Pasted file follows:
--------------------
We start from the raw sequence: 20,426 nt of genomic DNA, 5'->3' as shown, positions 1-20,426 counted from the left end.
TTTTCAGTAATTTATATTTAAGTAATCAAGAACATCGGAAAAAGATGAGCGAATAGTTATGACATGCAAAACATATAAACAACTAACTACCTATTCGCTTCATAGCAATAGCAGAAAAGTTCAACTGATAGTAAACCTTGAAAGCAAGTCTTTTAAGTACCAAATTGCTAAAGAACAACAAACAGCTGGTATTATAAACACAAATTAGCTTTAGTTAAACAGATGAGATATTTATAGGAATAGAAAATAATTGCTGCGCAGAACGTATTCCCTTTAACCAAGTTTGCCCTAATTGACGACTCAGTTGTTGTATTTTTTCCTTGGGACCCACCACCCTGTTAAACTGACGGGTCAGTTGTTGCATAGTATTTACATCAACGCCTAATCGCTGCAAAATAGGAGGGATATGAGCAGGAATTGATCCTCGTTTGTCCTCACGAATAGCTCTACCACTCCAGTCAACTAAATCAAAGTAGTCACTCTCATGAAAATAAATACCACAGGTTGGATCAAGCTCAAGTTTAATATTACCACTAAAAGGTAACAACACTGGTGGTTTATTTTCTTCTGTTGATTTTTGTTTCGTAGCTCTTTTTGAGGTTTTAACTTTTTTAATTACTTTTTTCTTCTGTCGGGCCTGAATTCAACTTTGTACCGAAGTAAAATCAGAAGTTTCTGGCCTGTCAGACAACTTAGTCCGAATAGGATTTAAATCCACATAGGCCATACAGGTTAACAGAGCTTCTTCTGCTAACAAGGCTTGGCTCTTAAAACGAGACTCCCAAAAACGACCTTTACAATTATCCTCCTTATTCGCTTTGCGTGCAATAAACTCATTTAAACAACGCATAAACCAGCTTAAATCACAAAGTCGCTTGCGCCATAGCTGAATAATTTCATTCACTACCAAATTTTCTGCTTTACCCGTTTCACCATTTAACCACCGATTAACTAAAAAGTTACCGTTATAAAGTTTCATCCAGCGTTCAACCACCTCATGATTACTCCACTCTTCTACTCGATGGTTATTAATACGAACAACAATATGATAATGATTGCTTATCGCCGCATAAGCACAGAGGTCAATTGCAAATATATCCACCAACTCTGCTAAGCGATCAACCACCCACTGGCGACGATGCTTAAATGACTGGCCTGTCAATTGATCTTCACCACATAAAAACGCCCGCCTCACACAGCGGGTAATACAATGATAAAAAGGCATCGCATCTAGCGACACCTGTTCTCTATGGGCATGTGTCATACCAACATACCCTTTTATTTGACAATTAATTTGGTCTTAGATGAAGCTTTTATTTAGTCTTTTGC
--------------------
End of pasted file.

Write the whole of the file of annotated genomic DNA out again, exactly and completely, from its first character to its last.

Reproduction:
We start from the raw sequence: 20,426 nt of genomic DNA, 5'->3' as shown, positions 1-20,426 counted from the left end.
TTTTCAGTAATTTATATTTAAGTAATCAAGAACATCGGAAAAAGATGAGCGAATAGTTATGACATGCAAAACATATAAACAACTAACTACCTATTCGCTTCATAGCAATAGCAGAAAAGTTCAACTGATAGTAAACCTTGAAAGCAAGTCTTTTAAGTACCAAATTGCTAAAGAACAACAAACAGCTGGTATTATAAACACAAATTAGCTTTAGTTAAACAGATGAGATATTTATAGGAATAGAAAATAATTGCTGCGCAGAACGTATTCCCTTTAACCAAGTTTGCCCTAATTGACGACTCAGTTGTTGTATTTTTTCCTTGGGACCCACCACCCTGTTAAACTGACGGGTCAGTTGTTGCATAGTATTTACATCAACGCCTAATCGCTGCAAAATAGGAGGGATATGAGCAGGAATTGATCCTCGTTTGTCCTCACGAATAGCTCTACCACTCCAGTCAACTAAATCAAAGTAGTCACTCTCATGAAAATAAATACCACAGGTTGGATCAAGCTCAAGTTTAATATTACCACTAAAAGGTAACAACACTGGTGGTTTATTTTCTTCTGTTGATTTTTGTTTCGTAGCTCTTTTTGAGGTTTTAACTTTTTTAATTACTTTTTTCTTCTGTCGGGCCTGAATTCAACTTTGTACCGAAGTAAAATCAGAAGTTTCTGGCCTGTCAGACAACTTAGTCCGAATAGGATTTAAATCCACATAGGCCATACAGGTTAACAGAGCTTCTTCTGCTAACAAGGCTTGGCTCTTAAAACGAGACTCCCAAAAACGACCTTTACAATTATCCTCCTTATTCGCTTTGCGTGCAATAAACTCATTTAAACAACGCATAAACCAGCTTAAATCACAAAGTCGCTTGCGCCATAGCTGAATAATTTCATTCACTACCAAATTTTCTGCTTTACCCGTTTCACCATTTAACCACCGATTAACTAAAAAGTTACCGTTATAAAGTTTCATCCAGCGTTCAACCACCTCATGATTACTCCACTCTTCTACTCGATGGTTATTAATACGAACAACAATATGATAATGATTGCTTATCGCCGCATAAGCACAGAGGTCAATTGCAAATATATCCACCAACTCTGCTAAGCGATCAACCACCCACTGGCGACGATGCTTAAATGACTGGCCTGTCAATTGATCTTCACCACATAAAAACGCCCGCCTCACACAGCGGGTAATACAATGATAAAAAGGCATCGCATCTAGCGACACCTGTTCTCTATGGGCATGTGTCATACCAACATACCCTTTTATTTGACAATTAATTTGGTCTTAGATGAAGCTTTTATTTAGTCTTTTGC